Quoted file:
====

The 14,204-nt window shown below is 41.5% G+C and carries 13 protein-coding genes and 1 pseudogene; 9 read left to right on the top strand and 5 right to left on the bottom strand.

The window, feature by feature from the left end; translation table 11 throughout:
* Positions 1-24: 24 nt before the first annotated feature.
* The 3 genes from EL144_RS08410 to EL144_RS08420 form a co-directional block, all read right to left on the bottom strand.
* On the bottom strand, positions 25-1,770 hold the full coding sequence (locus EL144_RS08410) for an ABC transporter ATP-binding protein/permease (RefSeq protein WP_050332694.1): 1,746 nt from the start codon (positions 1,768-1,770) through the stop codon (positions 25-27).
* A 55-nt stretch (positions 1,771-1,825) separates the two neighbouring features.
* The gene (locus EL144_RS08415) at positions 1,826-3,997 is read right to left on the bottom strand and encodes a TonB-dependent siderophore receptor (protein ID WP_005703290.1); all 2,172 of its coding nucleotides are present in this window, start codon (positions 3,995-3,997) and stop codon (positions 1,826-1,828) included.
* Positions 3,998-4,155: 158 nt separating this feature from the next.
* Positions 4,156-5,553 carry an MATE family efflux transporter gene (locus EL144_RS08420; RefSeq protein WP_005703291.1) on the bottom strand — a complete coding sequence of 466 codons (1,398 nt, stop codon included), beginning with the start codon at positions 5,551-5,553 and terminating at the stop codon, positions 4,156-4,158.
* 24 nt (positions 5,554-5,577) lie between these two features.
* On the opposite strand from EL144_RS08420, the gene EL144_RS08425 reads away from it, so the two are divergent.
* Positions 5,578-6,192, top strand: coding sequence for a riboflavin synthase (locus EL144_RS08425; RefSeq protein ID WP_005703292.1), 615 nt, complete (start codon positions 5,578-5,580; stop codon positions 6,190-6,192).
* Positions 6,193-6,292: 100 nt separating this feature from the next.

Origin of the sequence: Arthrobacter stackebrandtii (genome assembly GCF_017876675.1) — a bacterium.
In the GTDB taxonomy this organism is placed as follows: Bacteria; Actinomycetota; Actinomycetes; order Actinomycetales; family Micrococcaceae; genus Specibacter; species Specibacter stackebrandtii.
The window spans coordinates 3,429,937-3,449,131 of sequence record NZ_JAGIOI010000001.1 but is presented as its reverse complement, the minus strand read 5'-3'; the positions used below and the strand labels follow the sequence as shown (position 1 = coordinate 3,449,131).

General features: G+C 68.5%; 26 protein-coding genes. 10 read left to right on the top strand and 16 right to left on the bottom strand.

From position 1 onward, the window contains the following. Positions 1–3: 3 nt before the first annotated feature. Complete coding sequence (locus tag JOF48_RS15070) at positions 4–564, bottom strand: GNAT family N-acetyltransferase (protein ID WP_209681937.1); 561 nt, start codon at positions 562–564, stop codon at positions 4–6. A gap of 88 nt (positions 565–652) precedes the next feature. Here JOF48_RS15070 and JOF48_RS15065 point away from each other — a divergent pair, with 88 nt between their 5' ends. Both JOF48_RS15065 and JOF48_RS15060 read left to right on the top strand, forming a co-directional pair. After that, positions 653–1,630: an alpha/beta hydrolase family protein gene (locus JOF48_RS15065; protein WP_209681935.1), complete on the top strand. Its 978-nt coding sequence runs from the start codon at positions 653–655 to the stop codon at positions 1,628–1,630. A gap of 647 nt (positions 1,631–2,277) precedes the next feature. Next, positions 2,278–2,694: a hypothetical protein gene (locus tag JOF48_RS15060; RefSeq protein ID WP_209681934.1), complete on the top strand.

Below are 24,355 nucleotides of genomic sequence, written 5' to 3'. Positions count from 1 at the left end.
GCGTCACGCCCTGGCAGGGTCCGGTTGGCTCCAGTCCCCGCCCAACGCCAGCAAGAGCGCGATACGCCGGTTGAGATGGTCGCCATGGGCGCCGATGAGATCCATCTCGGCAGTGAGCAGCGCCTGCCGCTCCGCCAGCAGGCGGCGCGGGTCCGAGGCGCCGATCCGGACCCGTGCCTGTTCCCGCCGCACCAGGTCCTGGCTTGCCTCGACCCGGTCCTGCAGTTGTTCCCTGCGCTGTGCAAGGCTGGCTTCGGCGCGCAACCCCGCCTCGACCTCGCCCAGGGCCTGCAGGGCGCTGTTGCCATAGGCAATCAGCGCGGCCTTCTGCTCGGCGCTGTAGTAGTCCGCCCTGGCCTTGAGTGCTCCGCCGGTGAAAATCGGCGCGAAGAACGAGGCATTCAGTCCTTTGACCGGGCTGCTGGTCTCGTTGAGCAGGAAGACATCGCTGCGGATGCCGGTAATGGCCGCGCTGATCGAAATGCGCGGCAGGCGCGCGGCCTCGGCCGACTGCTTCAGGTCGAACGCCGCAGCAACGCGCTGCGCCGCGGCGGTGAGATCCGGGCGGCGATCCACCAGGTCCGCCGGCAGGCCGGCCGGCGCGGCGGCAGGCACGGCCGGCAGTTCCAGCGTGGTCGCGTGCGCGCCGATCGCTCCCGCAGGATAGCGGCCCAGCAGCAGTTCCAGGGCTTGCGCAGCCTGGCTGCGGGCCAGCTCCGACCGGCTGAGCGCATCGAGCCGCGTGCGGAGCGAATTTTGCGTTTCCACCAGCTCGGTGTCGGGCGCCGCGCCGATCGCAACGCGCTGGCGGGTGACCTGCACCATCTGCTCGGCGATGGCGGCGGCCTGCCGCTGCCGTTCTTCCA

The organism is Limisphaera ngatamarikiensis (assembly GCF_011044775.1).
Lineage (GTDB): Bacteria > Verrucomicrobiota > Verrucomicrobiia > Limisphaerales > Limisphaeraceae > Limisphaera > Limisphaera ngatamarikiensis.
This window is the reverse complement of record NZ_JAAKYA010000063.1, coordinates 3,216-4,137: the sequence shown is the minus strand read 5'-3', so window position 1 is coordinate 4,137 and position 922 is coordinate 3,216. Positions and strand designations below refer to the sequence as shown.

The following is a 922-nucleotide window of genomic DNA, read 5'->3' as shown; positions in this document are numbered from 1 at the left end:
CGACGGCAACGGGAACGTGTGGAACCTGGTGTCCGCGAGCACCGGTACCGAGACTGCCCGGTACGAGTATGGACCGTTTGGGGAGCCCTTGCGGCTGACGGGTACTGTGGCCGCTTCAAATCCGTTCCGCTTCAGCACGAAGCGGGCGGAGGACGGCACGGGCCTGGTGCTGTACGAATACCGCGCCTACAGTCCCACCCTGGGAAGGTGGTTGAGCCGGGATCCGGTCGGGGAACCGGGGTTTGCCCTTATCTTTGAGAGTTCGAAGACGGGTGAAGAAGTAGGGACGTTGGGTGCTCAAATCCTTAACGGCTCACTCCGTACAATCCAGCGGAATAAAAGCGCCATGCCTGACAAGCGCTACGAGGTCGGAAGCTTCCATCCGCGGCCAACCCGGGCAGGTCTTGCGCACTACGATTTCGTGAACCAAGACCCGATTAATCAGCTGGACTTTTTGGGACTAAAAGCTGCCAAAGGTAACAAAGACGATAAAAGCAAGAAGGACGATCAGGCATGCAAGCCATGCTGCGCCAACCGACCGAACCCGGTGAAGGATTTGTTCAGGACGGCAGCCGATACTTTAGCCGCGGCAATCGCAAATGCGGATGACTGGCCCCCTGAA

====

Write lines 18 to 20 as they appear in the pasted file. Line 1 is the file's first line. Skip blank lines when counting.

From position 1 onward, the window contains the following. Positions 1–3: 3 nt before the first annotated feature. Complete coding sequence (locus tag JOF48_RS15070) at positions 4–564, bottom strand: GNAT family N-acetyltransferase (protein ID WP_209681937.1); 561 nt, start codon at positions 562–564, stop codon at positions 4–6. A gap of 88 nt (positions 565–652) precedes the next feature. Here JOF48_RS15070 and JOF48_RS15065 point away from each other — a divergent pair, with 88 nt between their 5' ends. Both JOF48_RS15065 and JOF48_RS15060 read left to right on the top strand, forming a co-directional pair. After that, positions 653–1,630: an alpha/beta hydrolase family protein gene (locus JOF48_RS15065; protein WP_209681935.1), complete on the top strand. Its 978-nt coding sequence runs from the start codon at positions 653–655 to the stop codon at positions 1,628–1,630. A gap of 647 nt (positions 1,631–2,277) precedes the next feature. Next, positions 2,278–2,694: a hypothetical protein gene (locus tag JOF48_RS15060; RefSeq protein ID WP_209681934.1), complete on the top strand.

Below are 24,355 nucleotides of genomic sequence, written 5' to 3'. Positions count from 1 at the left end.
GCGTCACGCCCTGGCAGGGTCCGGTTGGCTCCAGTCCCCGCCCAACGCCAGCAAGAGCGCGATACGCCGGTTGAGATGGTCGCCATGGGCGCCGATGAGATCCATCTCGGCAGTGAGCAGCGCCTGCCGCTCCGCCAGCAGGCGGCGCGGGTCCGAGGCGCCGATCCGGACCCGTGCCTGTTCCCGCCGCACCAGGTCCTGGCTTGCCTCGACCCGGTCCTGCAGTTGTTCCCTGCGCTGTGCAAGGCTGGCTTCGGCGCGCAACCCCGCCTCGACCTCGCCCAGGGCCTGCAGGGCGCTGTTGCCATAGGCAATCAGCGCGGCCTTCTGCTCGGCGCTGTAGTAGTCCGCCCTGGCCTTGAGTGCTCCGCCGGTGAAAATCGGCGCGAAGAACGAGGCATTCAGTCCTTTGACCGGGCTGCTGGTCTCGTTGAGCAGGAAGACATCGCTGCGGATGCCGGTAATGGCCGCGCTGATCGAAATGCGCGGCAGGCGCGCGGCCTCGGCCGACTGCTTCAGGTCGAACGCCGCAGCAACGCGCTGCGCCGCGGCGGTGAGATCCGGGCGGCGATCCACCAGGTCCGCCGGCAGGCCGGCCGGCGCGGCGGCAGGCACGGCCGGCAGTTCCAGCGTGGTCGCGTGCGCGCCGATCGCTCCCGCAGGATAGCGGCCCAGCAGCAGTTCCAGGGCTTGCGCAGCCTGGCTGCGGGCCAGCTCCGACCGGCTGAGCGCATCGAGCCGCGTGCGGAGCGAATTTTGCGTTTCCACCAGCTCGGTGTCGGGCGCCGCGCCGATCGCAACGCGCTGGCGGGTGACCTGCACCATCTGCTCGGCGATGGCGGCGGCCTGCCGCTGCCGTTCTTCCA